- Shape relationships with external complementors: How can the company balance competition and collaboration with outside players? What’s the best way to create and sustain relationships with complementary product providers?
- Optimize internal organizational structures: What processes and systems will allow the company to manage internal and external conflicts of interest most effectively? What’s the right way to resolve the tensions between industry players?
Scope of the firm
The decision of what complements to make inside and what to leave outsiders external firms is probably the single most important issue that platform leaders must decide–and keep deciding.
The decision encompasses choosing appropriate levels of investment in venture capital activities or acquisitions aimed at evolving the platform or helping the complements business
This strategic component involves deciding where in the technology stack you want to provide value. Being a platform leader requires supporting and stimulating innovation outside your core product. One challenge to achieving this goal is convincing other industry players that they should take your lead. Many firms are asked by the platform leader to develop products in advance of market readiness and knowledge about demand because the platform leader has not yet introduced their own products. Timing is often critical because smaller component providers likely have shorter ROI horizons than the platform leader who is frequently looking several years ahead.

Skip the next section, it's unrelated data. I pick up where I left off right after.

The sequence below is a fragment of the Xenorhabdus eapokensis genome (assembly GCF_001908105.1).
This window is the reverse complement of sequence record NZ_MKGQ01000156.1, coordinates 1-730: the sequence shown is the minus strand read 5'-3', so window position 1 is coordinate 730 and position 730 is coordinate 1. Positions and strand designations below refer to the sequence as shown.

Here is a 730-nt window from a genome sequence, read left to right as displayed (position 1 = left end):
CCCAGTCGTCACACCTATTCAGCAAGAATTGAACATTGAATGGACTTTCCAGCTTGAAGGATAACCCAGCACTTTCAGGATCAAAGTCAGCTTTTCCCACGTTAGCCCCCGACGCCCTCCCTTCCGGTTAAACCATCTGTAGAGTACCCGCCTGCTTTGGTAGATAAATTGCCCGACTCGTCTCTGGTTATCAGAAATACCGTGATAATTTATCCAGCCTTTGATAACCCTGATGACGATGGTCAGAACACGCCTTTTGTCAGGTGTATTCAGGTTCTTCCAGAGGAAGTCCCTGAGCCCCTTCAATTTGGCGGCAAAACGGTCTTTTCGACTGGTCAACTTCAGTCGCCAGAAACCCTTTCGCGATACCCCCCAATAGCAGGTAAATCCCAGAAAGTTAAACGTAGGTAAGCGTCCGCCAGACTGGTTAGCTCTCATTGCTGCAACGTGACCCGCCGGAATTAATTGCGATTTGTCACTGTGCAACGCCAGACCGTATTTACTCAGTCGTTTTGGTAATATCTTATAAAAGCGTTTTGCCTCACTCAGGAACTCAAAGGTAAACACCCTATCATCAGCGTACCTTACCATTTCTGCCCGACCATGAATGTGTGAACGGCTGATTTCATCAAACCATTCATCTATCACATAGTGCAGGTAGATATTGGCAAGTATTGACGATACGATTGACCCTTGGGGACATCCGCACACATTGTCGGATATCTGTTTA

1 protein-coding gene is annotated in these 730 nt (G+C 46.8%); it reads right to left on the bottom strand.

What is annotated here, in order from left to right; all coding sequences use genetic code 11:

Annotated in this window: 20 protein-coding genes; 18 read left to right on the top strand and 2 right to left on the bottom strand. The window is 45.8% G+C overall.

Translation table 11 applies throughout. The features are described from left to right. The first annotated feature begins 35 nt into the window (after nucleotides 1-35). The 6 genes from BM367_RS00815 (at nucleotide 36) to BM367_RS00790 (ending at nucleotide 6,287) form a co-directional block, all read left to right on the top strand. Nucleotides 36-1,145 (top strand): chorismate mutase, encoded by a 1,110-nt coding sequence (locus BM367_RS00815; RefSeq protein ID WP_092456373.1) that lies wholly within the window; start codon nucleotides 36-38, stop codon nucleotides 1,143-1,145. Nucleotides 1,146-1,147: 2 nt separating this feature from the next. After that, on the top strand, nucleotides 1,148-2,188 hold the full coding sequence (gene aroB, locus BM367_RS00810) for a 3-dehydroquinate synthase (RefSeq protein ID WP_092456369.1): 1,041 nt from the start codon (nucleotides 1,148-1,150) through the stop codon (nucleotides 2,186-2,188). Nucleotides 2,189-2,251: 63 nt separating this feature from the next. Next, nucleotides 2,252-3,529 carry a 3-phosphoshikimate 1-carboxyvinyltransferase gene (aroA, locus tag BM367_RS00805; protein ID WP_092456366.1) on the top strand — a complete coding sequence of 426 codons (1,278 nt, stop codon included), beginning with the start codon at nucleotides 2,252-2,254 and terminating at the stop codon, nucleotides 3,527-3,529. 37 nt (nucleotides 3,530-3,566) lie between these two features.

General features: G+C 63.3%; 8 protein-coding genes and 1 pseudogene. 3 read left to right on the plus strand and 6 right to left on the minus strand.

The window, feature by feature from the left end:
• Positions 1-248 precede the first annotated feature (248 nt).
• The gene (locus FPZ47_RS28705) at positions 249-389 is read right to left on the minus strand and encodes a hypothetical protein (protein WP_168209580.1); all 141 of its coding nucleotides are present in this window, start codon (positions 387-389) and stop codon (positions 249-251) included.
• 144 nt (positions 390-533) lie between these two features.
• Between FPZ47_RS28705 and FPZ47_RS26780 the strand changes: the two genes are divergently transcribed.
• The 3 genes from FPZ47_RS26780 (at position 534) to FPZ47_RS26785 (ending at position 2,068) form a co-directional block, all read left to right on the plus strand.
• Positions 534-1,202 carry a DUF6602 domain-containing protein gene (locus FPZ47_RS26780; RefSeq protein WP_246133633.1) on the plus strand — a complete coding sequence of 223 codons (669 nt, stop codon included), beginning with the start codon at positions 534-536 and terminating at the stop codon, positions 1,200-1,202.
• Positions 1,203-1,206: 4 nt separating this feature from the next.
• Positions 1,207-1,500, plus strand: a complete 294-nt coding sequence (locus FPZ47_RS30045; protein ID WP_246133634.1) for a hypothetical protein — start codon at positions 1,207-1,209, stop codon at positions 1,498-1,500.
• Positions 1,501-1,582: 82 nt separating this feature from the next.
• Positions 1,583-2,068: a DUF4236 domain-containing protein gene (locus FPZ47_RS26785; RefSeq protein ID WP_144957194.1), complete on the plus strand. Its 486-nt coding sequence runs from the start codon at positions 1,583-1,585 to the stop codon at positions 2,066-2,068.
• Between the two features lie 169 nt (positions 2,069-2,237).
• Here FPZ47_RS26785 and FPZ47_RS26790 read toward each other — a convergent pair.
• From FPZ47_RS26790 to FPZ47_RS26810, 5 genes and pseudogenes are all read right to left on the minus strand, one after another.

The authors describe the evolution Intel went through as they moved from 100% focus on processor development to expanded leadership of the PC platform. When Intel developed their vision for the PC platform that supported their long term processor development, they increased the scope of their activities to peripherals and software systems that were previously outside their domain. At Intel, there was a “Job 1″ (sell the main product line) and a “Job 2″ (profit from complementary businesses) which created a frequent opposition of forces and interests. Frequently, the platform leader both defines and participates in the platform.
Strategic product design